Military Microgrids Move Ahead in Massachusetts and California…Veolia Finishes Boston Green Steam Project

military microgrid

Guard at Otis AFB, site of a planned microgrid

Military microgrids advance at Otis AFB and MCAS Miramar

High ranking military and government officials were scheduled to gather today to see the latest plans for a military microgrid at the Otis Air National Base on Cape Cod, Massachusetts.

The leadership summit, held at the military base in Bourne, is a step in making the project a showcase and testbed where the Department of Defense and others can learn about microgrids, their economics and contribution to energy resilience and security.

The Otis microgrid will run largely on renewable energy. including solar and wind. It is being designed to ensure a high-level of grid security, according to a military news release.

“The resilient energy system project at Otis ANG Base is an excellent example of innovative airmen driving mission assurance through energy assurance. The 102nd Intelligence Wing has critical missions requiring uninterrupted access to electricity” said Miranda Ballentine, the assistant secretary of the Air Force for installations, environment and energy. “By integrating renewable energy, advanced energy storage, and innovative controls, this system will provide vital capabilities to our warfighters and intelligence professionals.”

Proposed by Raytheon, the Otis microgrid won a $6 million grant from the Defense Department’s Environmental Security Technology Certification Program.

The leadership summit was being hosted by the 102nd Intelligence Wing and was expected to drew several high-tech energy companies, along with Ballentine, Gen. L. Scott Rice, director of the Air National Guard; and state Rep. David Vieira of the 3rd Barnstable District.

The Otis microgrid is slated to start construction in 2017.

Meanwhile on the opposite coast, in California, progress continues on a microgrid for the Marine Corps Air Station Miramar. The base expects to complete the multi-phased project in 2019.

“With the installation of the microgrid, we have the potential to reduce or limit our dependency on the San Diego power grid,” said Col. Jason Woodworth, commanding officer of MCAS Miramar.

Download our free guide, “Reciprocating Engine Generators and Microgrids: The Last Defense Against a Power Outage.”

The Miramar microgrid, designed to use solar and landfill energy, will be able to keeping the flight line operational to support mission requirements should the base lose power.

“In the event of a grid outage, the military capabilities of operational forces aboard MCAS Miramar will remain intact,” said Michael McConnell, utilities planner for Marine Corps Installations West. “This will allow the air element of our nation’s defenses to be utilized at full strength.”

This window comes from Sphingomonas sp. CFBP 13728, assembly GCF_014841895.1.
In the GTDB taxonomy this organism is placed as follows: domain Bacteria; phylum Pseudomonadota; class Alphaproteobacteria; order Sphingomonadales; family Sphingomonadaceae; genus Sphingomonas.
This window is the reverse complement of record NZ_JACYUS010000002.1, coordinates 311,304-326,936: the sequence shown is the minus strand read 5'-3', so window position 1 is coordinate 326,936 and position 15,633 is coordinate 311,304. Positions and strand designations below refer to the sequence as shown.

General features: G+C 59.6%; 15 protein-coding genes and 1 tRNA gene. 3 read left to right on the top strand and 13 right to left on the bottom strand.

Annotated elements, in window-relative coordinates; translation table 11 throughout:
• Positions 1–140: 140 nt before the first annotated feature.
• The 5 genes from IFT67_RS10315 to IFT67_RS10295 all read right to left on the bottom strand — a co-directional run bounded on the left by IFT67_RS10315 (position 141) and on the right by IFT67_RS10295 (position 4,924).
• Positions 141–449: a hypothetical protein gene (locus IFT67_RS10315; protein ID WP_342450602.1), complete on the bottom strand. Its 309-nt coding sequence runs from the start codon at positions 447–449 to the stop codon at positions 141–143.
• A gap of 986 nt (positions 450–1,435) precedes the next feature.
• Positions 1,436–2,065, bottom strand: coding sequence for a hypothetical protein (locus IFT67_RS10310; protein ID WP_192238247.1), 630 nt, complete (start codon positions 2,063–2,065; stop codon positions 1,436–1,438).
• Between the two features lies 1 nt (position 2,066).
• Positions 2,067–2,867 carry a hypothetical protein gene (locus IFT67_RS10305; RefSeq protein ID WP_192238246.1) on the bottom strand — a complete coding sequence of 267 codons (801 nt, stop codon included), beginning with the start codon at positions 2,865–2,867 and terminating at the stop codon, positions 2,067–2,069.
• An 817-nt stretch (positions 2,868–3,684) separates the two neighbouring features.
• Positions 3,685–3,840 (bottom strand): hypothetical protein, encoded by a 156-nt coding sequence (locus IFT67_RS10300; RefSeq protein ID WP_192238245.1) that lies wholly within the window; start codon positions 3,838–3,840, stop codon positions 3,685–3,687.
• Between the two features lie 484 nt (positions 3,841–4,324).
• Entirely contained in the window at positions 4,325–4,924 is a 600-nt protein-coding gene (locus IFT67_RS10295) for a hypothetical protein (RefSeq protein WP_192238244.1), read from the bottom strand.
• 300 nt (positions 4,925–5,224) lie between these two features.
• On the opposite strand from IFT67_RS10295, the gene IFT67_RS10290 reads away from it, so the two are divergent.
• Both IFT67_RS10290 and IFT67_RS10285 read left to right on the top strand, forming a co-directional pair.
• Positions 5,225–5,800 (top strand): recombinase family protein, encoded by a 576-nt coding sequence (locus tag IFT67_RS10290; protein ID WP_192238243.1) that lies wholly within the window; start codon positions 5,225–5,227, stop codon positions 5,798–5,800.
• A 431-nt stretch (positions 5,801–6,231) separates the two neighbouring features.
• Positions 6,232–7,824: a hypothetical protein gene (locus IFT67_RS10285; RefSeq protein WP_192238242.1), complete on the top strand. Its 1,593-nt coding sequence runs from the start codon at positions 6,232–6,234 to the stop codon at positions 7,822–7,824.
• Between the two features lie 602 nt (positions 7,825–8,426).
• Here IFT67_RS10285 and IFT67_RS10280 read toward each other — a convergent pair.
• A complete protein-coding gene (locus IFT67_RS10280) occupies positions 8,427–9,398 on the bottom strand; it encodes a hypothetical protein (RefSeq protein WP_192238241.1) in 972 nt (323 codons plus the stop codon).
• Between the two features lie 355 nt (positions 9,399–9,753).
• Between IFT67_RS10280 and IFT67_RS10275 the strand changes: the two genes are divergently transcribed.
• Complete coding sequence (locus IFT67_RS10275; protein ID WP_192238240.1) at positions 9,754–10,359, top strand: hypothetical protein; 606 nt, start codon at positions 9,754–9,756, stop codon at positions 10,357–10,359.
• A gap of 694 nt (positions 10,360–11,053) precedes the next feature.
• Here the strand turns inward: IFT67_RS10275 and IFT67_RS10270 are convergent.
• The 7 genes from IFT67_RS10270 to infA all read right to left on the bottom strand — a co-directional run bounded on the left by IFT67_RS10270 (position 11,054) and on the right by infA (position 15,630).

Mick Wasco, installation energy manager, says that the MCAS Miramar has the potential to have one of the most renewable and diverse microgrids in the Marine Corps, which ultimately will make MCAS Miramar better neighbors to the San Diego community.

“The San Diego region usually sees its highest electric usage in the summer when local residents are using a lot of air conditioning,” said McConnell. “During times like this, MCAS Miramar will be able to largely support its own electric needs and, therefore, lighten the burden on the already stressed out power grid.”

The Miramar microgrid is in the design phase.

Kendall photo 2

Back pressure steam turbine in Kendall Cogeneration Station—a key component of ensuring the plant does not dump hot water into the Charles, which for years caused serious thermal pollution.

Veolia completes Boston ‘Green Steam’ project

The Kendall Cogeneration Station has completed its Boston/Cambridge Green Steam project, a renovation designed to eliminate thermal pollution to the Charles River in Massachusetts.

The plant produces electricity and recycles thermal energy used to supply Veolia’s 20-mile steam distribution system in the Boston area.

Veolia, the plant operator, says that through its efficient CHP operations at Kendall Station, combined with a 7,000-foot steam pipeline extension completed in 2013, the company has doubled its transport of thermal energy, or Green Steam, to Cambridge and Boston metro customers via recovered heat.

By replacing the plant’s original once-through cooling system design with an air cooled condenser, Kendall Station now leverages ambient air for use in its thermal cycle, instead of Charles River water. This eliminates heated water discharge to the river, protecting the aquatic habitat.

“The success of Kendall Station is proof that energy production, environmental protection and economic prosperity need not be competing forces,” said Veronica Eady, director of Conservation Law Foundation Massachusetts. “This project offers a model that can be replicated around the nation — a blueprint for how to use, and even profit from, heated water from a plant rather than dumping it back into already-imperiled fish habitats.”

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Elisa Wood About Elisa Wood

Elisa Wood is the chief editor of MicrogridKnowledge.com. She has been writing about energy for more than two decades for top industry publications. Her work also has been picked up by CNN, the New York Times, Reuters, the Wall Street Journal Online and the Washington Post.

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